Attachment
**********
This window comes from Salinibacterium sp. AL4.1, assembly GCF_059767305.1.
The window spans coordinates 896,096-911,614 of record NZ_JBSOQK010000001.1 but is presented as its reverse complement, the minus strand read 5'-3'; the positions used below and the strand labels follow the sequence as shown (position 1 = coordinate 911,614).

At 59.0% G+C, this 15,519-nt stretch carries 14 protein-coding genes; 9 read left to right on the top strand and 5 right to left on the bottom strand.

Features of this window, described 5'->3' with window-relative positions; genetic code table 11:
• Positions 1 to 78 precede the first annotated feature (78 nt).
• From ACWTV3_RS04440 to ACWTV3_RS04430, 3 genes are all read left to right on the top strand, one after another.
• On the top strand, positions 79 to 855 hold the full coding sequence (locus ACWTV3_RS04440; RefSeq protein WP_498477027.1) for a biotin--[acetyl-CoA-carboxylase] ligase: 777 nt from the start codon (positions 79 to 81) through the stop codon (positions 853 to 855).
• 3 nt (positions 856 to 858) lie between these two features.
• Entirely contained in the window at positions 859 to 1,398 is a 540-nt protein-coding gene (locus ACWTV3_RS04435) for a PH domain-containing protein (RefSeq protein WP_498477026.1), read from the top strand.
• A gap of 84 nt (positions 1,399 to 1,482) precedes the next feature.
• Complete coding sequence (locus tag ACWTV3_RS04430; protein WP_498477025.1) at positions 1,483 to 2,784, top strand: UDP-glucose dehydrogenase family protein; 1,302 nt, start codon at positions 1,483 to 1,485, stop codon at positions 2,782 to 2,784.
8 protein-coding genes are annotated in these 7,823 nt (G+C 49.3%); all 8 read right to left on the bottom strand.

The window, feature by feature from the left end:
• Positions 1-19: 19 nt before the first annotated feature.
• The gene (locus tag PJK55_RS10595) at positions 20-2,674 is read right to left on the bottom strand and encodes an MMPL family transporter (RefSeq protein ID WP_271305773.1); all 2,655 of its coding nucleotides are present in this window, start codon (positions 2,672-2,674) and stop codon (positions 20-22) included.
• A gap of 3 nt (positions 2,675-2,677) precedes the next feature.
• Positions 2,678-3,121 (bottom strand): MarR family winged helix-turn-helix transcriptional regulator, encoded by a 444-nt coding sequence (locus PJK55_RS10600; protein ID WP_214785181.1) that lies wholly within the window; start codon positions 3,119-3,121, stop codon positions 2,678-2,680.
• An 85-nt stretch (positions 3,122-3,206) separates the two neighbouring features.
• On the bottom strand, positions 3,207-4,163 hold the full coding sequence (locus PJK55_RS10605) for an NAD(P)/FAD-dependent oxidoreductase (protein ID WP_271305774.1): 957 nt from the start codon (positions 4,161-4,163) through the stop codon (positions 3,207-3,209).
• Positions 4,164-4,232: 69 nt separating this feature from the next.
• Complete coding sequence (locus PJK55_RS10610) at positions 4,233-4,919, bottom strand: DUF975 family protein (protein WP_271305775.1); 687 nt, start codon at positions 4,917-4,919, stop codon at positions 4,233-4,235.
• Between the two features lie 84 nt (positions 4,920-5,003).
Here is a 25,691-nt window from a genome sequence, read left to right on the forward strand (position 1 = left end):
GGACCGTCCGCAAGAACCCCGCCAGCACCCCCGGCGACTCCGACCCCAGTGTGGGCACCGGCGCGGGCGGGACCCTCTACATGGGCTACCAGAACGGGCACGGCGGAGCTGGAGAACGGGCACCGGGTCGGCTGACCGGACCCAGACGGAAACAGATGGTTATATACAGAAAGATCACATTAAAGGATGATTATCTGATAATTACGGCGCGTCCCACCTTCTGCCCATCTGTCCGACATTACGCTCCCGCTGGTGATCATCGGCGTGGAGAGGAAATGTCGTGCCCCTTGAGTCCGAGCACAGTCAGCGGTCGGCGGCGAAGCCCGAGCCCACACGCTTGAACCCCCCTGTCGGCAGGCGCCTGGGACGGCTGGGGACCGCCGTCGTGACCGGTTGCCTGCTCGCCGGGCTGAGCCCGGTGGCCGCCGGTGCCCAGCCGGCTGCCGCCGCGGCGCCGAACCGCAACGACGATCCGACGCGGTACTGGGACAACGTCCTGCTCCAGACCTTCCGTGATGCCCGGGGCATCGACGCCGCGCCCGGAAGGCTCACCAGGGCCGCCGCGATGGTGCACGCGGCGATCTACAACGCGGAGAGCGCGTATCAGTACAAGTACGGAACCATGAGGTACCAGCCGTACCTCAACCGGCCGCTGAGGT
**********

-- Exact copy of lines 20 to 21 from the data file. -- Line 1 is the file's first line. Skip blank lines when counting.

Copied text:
• Positions 4,164-4,232: 69 nt separating this feature from the next.
• Complete coding sequence (locus PJK55_RS10610) at positions 4,233-4,919, bottom strand: DUF975 family protein (protein WP_271305775.1); 687 nt, start codon at positions 4,917-4,919, stop codon at positions 4,233-4,235.